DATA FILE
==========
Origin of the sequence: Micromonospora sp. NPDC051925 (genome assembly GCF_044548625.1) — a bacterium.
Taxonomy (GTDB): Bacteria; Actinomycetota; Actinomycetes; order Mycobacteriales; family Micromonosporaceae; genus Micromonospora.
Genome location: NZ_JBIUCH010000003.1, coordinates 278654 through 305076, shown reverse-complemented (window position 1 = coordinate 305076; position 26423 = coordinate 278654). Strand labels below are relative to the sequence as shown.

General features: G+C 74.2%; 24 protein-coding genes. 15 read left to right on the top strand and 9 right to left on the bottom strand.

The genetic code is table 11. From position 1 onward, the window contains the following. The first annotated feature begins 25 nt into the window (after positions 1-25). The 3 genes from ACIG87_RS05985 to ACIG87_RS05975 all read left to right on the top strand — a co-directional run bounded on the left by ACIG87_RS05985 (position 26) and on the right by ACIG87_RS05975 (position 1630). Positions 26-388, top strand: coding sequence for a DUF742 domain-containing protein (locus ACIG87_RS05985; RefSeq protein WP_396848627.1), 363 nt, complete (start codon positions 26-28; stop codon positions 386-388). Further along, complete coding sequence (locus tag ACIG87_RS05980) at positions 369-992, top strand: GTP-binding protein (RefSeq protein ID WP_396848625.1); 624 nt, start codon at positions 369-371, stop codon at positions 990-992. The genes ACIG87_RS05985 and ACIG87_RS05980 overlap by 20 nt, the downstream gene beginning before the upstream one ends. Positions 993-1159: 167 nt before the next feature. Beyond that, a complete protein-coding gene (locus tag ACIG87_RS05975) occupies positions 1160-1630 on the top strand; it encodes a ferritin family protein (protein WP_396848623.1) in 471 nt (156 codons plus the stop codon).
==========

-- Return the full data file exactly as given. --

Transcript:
Origin of the sequence: Micromonospora sp. NPDC051925 (genome assembly GCF_044548625.1) — a bacterium.
Taxonomy (GTDB): Bacteria; Actinomycetota; Actinomycetes; order Mycobacteriales; family Micromonosporaceae; genus Micromonospora.
Genome location: NZ_JBIUCH010000003.1, coordinates 278654 through 305076, shown reverse-complemented (window position 1 = coordinate 305076; position 26423 = coordinate 278654). Strand labels below are relative to the sequence as shown.

General features: G+C 74.2%; 24 protein-coding genes. 15 read left to right on the top strand and 9 right to left on the bottom strand.

The genetic code is table 11. From position 1 onward, the window contains the following. The first annotated feature begins 25 nt into the window (after positions 1-25). The 3 genes from ACIG87_RS05985 to ACIG87_RS05975 all read left to right on the top strand — a co-directional run bounded on the left by ACIG87_RS05985 (position 26) and on the right by ACIG87_RS05975 (position 1630). Positions 26-388, top strand: coding sequence for a DUF742 domain-containing protein (locus ACIG87_RS05985; RefSeq protein WP_396848627.1), 363 nt, complete (start codon positions 26-28; stop codon positions 386-388). Further along, complete coding sequence (locus tag ACIG87_RS05980) at positions 369-992, top strand: GTP-binding protein (RefSeq protein ID WP_396848625.1); 624 nt, start codon at positions 369-371, stop codon at positions 990-992. The genes ACIG87_RS05985 and ACIG87_RS05980 overlap by 20 nt, the downstream gene beginning before the upstream one ends. Positions 993-1159: 167 nt before the next feature. Beyond that, a complete protein-coding gene (locus tag ACIG87_RS05975) occupies positions 1160-1630 on the top strand; it encodes a ferritin family protein (protein WP_396848623.1) in 471 nt (156 codons plus the stop codon).